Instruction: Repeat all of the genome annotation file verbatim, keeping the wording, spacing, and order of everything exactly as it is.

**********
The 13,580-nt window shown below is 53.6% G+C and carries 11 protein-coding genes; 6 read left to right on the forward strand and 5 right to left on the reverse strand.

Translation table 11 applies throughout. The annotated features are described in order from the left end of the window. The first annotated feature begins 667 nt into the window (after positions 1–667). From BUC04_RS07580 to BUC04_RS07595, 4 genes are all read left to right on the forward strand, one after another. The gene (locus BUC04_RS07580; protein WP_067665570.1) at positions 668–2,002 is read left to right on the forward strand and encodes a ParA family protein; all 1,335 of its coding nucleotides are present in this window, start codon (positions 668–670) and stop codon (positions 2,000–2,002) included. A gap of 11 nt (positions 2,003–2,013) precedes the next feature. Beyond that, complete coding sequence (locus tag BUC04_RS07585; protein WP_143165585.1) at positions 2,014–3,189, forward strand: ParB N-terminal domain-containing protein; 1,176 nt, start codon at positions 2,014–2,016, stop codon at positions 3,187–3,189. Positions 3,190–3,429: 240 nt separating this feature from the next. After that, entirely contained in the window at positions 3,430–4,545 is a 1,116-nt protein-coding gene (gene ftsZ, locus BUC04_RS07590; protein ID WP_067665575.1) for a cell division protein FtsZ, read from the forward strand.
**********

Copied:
The 13,580-nt window shown below is 53.6% G+C and carries 11 protein-coding genes; 6 read left to right on the forward strand and 5 right to left on the reverse strand.

Translation table 11 applies throughout. The annotated features are described in order from the left end of the window. The first annotated feature begins 667 nt into the window (after positions 1–667). From BUC04_RS07580 to BUC04_RS07595, 4 genes are all read left to right on the forward strand, one after another. The gene (locus BUC04_RS07580; protein WP_067665570.1) at positions 668–2,002 is read left to right on the forward strand and encodes a ParA family protein; all 1,335 of its coding nucleotides are present in this window, start codon (positions 668–670) and stop codon (positions 2,000–2,002) included. A gap of 11 nt (positions 2,003–2,013) precedes the next feature. Beyond that, complete coding sequence (locus tag BUC04_RS07585; protein WP_143165585.1) at positions 2,014–3,189, forward strand: ParB N-terminal domain-containing protein; 1,176 nt, start codon at positions 2,014–2,016, stop codon at positions 3,187–3,189. Positions 3,190–3,429: 240 nt separating this feature from the next. After that, entirely contained in the window at positions 3,430–4,545 is a 1,116-nt protein-coding gene (gene ftsZ, locus BUC04_RS07590; protein ID WP_067665575.1) for a cell division protein FtsZ, read from the forward strand.